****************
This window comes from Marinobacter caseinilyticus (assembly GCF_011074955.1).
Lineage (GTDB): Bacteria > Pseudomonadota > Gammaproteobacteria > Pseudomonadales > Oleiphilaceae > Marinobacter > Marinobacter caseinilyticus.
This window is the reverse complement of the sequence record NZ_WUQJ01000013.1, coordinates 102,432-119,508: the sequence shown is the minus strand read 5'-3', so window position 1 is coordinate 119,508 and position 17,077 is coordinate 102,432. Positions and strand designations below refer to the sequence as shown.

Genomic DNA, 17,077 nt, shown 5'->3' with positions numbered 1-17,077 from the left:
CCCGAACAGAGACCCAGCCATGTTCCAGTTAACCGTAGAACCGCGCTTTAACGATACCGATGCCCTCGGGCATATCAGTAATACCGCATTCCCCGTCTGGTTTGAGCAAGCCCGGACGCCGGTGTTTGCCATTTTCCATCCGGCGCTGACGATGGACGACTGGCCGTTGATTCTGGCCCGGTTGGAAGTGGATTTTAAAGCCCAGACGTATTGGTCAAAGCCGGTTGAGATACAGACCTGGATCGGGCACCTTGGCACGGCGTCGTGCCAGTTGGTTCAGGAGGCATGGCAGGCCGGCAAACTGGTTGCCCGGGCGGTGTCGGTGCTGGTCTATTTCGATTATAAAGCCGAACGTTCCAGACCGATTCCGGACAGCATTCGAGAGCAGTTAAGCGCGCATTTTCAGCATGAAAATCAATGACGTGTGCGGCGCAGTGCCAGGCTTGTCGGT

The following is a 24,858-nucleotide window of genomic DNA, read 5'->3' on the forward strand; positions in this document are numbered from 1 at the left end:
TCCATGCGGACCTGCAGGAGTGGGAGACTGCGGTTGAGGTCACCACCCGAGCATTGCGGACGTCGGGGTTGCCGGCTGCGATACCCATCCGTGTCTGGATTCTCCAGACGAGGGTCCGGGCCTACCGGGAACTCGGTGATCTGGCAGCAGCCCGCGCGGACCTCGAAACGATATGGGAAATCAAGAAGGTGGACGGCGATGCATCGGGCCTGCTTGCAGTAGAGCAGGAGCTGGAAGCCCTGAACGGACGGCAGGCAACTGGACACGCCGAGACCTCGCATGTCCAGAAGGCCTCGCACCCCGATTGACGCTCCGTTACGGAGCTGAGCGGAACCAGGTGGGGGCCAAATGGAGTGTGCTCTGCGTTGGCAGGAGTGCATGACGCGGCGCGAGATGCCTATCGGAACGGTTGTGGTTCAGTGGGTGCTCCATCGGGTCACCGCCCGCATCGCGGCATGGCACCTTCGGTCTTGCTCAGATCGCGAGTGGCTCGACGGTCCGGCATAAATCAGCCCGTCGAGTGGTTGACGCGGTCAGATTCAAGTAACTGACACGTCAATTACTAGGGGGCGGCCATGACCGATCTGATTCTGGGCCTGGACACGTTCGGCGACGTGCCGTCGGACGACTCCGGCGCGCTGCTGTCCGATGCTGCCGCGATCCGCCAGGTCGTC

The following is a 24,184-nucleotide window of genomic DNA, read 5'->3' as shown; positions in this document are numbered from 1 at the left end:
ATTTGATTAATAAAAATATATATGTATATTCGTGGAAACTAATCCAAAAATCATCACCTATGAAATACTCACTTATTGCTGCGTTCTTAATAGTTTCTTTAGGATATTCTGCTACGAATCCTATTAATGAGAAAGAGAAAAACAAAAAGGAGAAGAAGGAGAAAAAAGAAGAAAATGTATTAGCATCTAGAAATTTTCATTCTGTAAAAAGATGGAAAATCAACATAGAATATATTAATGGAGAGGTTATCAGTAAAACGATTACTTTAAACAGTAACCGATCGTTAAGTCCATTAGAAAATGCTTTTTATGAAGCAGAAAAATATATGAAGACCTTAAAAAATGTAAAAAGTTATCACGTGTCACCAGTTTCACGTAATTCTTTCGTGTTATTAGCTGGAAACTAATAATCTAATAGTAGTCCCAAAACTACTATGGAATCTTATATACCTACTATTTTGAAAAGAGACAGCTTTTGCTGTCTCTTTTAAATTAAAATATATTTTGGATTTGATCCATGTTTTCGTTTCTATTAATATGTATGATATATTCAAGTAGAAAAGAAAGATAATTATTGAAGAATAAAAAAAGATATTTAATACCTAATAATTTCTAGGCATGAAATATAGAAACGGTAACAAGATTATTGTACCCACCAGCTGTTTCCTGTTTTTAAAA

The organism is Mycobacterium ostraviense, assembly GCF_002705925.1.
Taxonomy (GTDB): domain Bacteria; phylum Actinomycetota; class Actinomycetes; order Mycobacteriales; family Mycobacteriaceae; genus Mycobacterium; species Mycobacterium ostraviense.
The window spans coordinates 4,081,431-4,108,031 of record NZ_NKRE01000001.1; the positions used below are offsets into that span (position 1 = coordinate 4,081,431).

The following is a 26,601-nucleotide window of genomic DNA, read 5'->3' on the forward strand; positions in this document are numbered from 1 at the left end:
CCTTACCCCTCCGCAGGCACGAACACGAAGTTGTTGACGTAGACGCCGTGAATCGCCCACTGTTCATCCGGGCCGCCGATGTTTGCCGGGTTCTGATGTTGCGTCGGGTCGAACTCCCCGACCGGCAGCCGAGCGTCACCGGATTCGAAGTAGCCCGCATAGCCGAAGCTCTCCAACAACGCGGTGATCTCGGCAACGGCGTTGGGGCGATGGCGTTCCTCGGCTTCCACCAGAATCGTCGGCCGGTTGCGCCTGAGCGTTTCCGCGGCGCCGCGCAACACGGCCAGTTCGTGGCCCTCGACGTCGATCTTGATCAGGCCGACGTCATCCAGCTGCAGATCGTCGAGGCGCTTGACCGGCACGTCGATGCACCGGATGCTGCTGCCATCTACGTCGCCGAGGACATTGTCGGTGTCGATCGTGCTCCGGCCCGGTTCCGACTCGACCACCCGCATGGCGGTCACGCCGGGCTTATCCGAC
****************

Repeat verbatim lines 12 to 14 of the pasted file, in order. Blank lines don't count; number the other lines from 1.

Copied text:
The window spans coordinates 4,081,431-4,108,031 of record NZ_NKRE01000001.1; the positions used below are offsets into that span (position 1 = coordinate 4,081,431).

The following is a 26,601-nucleotide window of genomic DNA, read 5'->3' on the forward strand; positions in this document are numbered from 1 at the left end:
CCTTACCCCTCCGCAGGCACGAACACGAAGTTGTTGACGTAGACGCCGTGAATCGCCCACTGTTCATCCGGGCCGCCGATGTTTGCCGGGTTCTGATGTTGCGTCGGGTCGAACTCCCCGACCGGCAGCCGAGCGTCACCGGATTCGAAGTAGCCCGCATAGCCGAAGCTCTCCAACAACGCGGTGATCTCGGCAACGGCGTTGGGGCGATGGCGTTCCTCGGCTTCCACCAGAATCGTCGGCCGGTTGCGCCTGAGCGTTTCCGCGGCGCCGCGCAACACGGCCAGTTCGTGGCCCTCGACGTCGATCTTGATCAGGCCGACGTCATCCAGCTGCAGATCGTCGAGGCGCTTGACCGGCACGTCGATGCACCGGATGCTGCTGCCATCTACGTCGCCGAGGACATTGTCGGTGTCGATCGTGCTCCGGCCCGGTTCCGACTCGACCACCCGCATGGCGGTCACGCCGGGCTTATCCGAC